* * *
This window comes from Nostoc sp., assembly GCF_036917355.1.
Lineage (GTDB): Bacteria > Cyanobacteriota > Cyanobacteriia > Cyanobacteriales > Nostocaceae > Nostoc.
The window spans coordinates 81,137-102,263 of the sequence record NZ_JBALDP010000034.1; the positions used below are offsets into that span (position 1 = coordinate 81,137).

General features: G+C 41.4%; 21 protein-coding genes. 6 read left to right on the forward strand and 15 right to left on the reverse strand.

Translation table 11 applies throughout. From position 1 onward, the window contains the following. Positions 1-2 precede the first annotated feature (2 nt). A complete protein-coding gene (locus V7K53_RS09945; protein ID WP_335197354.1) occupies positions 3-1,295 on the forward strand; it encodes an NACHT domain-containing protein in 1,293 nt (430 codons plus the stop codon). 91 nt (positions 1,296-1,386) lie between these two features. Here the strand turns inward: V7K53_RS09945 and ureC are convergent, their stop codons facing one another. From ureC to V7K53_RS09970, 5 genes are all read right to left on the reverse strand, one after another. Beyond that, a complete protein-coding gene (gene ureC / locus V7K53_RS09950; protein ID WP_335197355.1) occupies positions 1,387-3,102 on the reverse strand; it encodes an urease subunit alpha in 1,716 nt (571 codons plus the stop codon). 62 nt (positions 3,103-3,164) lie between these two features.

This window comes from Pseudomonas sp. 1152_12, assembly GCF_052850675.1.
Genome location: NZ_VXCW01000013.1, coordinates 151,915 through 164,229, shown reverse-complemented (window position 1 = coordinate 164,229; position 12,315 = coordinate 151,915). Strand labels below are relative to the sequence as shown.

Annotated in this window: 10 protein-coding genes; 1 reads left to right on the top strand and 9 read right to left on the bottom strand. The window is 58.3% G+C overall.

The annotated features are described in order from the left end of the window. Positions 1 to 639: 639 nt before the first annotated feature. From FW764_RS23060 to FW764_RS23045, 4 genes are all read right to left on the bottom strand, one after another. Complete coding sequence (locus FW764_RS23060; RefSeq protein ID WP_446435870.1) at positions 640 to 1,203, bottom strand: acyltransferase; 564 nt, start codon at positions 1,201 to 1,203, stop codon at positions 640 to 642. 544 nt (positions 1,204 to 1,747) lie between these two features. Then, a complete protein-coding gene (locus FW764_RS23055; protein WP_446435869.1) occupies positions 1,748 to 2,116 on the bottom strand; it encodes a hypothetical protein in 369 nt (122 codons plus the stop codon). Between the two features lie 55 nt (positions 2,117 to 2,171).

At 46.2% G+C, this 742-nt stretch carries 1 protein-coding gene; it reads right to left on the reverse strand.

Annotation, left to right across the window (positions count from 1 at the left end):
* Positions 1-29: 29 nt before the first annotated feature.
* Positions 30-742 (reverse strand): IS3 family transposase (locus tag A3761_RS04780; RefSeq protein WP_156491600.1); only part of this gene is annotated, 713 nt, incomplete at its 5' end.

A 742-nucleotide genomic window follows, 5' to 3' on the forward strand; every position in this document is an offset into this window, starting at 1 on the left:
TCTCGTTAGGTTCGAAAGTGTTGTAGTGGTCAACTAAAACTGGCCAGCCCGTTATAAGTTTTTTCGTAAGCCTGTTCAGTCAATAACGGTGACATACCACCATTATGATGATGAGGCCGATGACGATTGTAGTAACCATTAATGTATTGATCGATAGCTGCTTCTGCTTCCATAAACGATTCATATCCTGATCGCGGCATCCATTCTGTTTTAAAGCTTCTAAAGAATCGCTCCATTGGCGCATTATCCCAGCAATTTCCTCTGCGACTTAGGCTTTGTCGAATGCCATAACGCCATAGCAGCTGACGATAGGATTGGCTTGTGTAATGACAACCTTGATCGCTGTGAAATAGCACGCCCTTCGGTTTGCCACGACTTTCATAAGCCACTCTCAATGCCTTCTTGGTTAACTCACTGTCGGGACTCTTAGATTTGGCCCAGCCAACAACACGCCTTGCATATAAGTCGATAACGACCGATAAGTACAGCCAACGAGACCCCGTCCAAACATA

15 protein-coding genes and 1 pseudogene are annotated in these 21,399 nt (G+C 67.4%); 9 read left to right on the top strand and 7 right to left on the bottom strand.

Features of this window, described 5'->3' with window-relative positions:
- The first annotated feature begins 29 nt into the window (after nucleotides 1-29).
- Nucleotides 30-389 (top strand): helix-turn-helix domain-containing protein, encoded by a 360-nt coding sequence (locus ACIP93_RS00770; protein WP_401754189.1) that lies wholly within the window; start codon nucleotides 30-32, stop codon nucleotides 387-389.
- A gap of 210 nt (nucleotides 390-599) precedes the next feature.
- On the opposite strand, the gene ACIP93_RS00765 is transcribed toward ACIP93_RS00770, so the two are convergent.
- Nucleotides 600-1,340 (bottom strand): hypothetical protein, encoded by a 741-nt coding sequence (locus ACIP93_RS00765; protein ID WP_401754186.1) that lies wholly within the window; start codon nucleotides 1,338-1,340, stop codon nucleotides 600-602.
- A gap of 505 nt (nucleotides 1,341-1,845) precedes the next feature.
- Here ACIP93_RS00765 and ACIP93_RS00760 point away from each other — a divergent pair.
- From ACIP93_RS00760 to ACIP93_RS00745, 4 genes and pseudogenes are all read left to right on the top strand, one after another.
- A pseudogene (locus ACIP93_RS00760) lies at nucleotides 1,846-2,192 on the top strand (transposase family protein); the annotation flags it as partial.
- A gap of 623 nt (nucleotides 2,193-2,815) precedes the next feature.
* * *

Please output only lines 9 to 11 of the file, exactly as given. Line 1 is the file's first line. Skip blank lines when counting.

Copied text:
The annotated features are described in order from the left end of the window. Positions 1 to 639: 639 nt before the first annotated feature. From FW764_RS23060 to FW764_RS23045, 4 genes are all read right to left on the bottom strand, one after another. Complete coding sequence (locus FW764_RS23060; RefSeq protein ID WP_446435870.1) at positions 640 to 1,203, bottom strand: acyltransferase; 564 nt, start codon at positions 1,201 to 1,203, stop codon at positions 640 to 642. 544 nt (positions 1,204 to 1,747) lie between these two features. Then, a complete protein-coding gene (locus FW764_RS23055; protein WP_446435869.1) occupies positions 1,748 to 2,116 on the bottom strand; it encodes a hypothetical protein in 369 nt (122 codons plus the stop codon). Between the two features lie 55 nt (positions 2,117 to 2,171).

At 46.2% G+C, this 742-nt stretch carries 1 protein-coding gene; it reads right to left on the reverse strand.

Annotation, left to right across the window (positions count from 1 at the left end):